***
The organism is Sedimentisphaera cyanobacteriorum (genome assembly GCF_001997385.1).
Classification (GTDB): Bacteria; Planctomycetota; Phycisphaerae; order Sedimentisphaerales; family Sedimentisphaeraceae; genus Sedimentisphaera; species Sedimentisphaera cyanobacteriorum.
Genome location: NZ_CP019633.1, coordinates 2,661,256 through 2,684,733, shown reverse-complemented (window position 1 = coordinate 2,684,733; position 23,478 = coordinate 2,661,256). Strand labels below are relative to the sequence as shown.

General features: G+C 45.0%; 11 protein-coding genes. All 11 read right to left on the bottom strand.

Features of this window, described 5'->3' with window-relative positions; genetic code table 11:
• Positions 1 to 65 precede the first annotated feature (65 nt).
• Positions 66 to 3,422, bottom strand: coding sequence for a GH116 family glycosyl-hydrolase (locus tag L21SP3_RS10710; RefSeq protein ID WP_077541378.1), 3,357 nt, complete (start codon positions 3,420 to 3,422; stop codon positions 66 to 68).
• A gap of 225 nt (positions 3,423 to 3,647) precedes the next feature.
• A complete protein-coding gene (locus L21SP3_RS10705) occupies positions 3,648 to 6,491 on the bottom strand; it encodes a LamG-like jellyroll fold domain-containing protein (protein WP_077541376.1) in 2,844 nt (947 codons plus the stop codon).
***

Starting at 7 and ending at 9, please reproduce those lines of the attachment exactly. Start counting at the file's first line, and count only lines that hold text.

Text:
• Positions 66 to 3,422, bottom strand: coding sequence for a GH116 family glycosyl-hydrolase (locus tag L21SP3_RS10710; RefSeq protein ID WP_077541378.1), 3,357 nt, complete (start codon positions 3,420 to 3,422; stop codon positions 66 to 68).
• A gap of 225 nt (positions 3,423 to 3,647) precedes the next feature.
• A complete protein-coding gene (locus L21SP3_RS10705) occupies positions 3,648 to 6,491 on the bottom strand; it encodes a LamG-like jellyroll fold domain-containing protein (protein WP_077541376.1) in 2,844 nt (947 codons plus the stop codon).